The cover proclaims “Beginning Their First Epic!” which kinda discounts the recently concluded Break-Thru, doesn’t it? Anyway, we start with our heroes returning to Earth and finding a large contingent of media (and military) waiting for them. As Grenade points out, “Stealing J.D. Hunt’s rocket from an air force base will do that for you!”
There’s a nice exchange between Leopold (of Aladdin) and Captain Christopher Dugan. While Aladdin wants The Strangers to come in for questioning, the Captain refuses, claiming that he gave our heroes permission to use the rocket — this is obviously not the case but Dugan feels the world owes The Strangers thanks for their role in defusing the crisis. Awful nice of him, isn’t it?
We also get a conversation between David and Dugan about gays serving in the military. Keep in mind that this was during the Clinton era and the topic of Don’t Ask, Don’t Tell was definitely seeping into the minds of the populace. Englehart’s own views come across pretty clearly, I believe, as Dugan responds to David’s admission of his homosexuality by saying, “We’re not all neanderthals in the service, son! I signed up to protect the country, not worry about its love life! The only way I rate people is by effort on the job!”
It’s interesting to see how far we’ve come on discussions like this in just a couple of decades — by today’s standards, dialogue like this seems very heavy-handed and preachy but at the time, it was a pretty bold declaration.
It’s at this point that Chief Aula shows up and informs Yrial that it’s time to come home — she was assigned to The Strangers to help them learn about their origins and she’s done so. Thus, her mission is over. To everyone’s surprise, Yrial states that she’d like to remain with the group and learn more about their ways but this only proves to the Chief that she’s grown too close to them. Yrial strikes out at her leader but eventually relents, telling her friends to abide by her decision to follow the dictates of her people.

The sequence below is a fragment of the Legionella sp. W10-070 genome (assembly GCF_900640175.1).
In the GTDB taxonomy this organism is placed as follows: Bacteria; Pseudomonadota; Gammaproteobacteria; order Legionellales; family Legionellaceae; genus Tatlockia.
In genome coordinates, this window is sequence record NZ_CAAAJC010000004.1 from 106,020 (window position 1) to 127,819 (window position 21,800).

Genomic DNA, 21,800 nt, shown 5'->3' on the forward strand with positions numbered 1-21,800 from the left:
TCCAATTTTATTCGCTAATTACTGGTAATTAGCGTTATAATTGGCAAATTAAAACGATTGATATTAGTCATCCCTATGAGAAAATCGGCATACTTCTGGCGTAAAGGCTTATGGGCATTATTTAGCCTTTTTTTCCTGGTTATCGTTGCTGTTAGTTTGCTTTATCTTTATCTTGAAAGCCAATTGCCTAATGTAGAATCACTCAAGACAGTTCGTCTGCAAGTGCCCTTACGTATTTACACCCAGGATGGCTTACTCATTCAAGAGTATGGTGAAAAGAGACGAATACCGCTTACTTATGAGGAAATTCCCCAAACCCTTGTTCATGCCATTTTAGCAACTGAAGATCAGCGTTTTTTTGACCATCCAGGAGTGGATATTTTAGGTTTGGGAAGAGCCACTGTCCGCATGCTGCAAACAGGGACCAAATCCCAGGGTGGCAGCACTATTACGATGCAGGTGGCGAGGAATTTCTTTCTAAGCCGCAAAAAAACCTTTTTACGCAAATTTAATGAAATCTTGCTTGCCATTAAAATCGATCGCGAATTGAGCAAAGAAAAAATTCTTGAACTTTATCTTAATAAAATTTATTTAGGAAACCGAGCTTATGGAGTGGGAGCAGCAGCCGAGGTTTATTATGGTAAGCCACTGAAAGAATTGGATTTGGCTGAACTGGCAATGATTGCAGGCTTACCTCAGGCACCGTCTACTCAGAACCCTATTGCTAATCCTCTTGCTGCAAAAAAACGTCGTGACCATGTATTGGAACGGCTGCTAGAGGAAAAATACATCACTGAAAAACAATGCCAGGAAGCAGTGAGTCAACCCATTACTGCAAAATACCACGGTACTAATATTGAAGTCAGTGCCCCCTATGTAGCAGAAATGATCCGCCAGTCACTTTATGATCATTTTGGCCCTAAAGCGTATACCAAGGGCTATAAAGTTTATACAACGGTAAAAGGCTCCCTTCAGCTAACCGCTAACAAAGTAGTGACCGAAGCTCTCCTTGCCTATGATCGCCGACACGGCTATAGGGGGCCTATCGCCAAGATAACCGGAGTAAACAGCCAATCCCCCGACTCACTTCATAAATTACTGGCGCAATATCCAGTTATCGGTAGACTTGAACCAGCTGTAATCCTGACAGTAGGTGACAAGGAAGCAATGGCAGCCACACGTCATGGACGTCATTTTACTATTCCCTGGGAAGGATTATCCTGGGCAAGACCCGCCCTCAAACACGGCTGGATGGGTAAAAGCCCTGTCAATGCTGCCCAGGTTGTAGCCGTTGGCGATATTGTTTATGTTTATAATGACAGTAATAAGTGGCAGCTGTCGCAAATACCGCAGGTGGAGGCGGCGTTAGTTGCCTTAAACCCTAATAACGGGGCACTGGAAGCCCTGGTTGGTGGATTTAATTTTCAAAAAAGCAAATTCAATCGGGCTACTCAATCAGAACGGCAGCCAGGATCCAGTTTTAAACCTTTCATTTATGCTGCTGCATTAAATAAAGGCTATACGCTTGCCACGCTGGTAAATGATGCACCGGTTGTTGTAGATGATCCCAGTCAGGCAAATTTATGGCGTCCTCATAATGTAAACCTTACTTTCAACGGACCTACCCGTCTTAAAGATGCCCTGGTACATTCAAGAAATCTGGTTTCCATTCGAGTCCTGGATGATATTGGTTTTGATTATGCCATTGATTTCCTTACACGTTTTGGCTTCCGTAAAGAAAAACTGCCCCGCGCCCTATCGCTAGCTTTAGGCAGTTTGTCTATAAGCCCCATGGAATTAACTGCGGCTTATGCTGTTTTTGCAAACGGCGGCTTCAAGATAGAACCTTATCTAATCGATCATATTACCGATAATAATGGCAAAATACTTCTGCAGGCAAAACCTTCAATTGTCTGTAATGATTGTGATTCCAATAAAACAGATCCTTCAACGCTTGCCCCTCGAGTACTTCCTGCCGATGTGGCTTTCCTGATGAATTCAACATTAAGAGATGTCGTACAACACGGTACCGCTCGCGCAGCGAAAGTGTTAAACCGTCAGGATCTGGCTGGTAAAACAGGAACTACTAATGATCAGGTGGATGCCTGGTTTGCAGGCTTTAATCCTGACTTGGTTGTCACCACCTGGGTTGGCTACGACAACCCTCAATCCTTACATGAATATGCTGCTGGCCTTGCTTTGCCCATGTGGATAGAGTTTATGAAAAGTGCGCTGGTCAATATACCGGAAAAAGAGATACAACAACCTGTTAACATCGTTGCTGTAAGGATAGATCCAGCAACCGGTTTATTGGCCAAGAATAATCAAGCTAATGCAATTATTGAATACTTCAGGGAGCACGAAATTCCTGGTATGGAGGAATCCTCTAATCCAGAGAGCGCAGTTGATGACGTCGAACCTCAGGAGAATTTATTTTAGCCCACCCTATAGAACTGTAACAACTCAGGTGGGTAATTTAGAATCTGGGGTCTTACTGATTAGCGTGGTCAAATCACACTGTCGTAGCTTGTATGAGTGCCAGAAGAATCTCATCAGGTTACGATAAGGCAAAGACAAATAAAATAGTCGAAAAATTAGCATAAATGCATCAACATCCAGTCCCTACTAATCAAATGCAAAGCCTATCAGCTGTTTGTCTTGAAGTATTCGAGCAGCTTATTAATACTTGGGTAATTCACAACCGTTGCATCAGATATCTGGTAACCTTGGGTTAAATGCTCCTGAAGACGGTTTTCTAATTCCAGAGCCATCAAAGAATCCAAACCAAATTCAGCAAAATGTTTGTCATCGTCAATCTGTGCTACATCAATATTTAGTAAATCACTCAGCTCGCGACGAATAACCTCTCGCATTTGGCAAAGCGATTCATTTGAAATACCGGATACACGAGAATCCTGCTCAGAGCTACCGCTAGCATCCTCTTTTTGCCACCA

The Strangers, of course, ignore this and fly to Sky Island in hopes of getting her back. They liberate Yrial and she tells them that she’s secretly visited their world many times and grown to appreciate it. After a terrific battle between Sky Island’s inhabitants and The Strangers, Yrial once again submits to the Chief’s orders and she’s imprisoned. The Strangers leave but Elena discovers that Yrial slipped a small piece of clay into the folds of her cloak — one that hads longitude and latitude coordinates on it. The Strangers realize that Yrial still needs their help and they swear to follow through on this clue.
Story-wise… some good moments, especially for Yrial. She was always my least-favorite member of the team and so any storyline set amongst her people were never my favorites. Even so, we have nice scenes for several different characters, though by this time I was beginning to feel that David was being defined by his sexuality, as opposed to having it just be a part of who he was. Again, I realize what Englehart was going for and applaud it but it’s still a bit cumbersome.
Steve Skroce, who would do some fine work at Marvel, fills in here on the latter half of the book and does a nice job. In fact, he does a passable imitation of Rick Hoberg — which may be attributable to Eldred on inks. Skroce draws a very fetching Electrocute, in particular.
The cover… I don’t like it. Several characters (like Candy) look stiff and weird and the colors on Yrial makes her fade into the background.
So we’re off and running on this ‘epic’ and we’ll have to see if it lives up to the billing.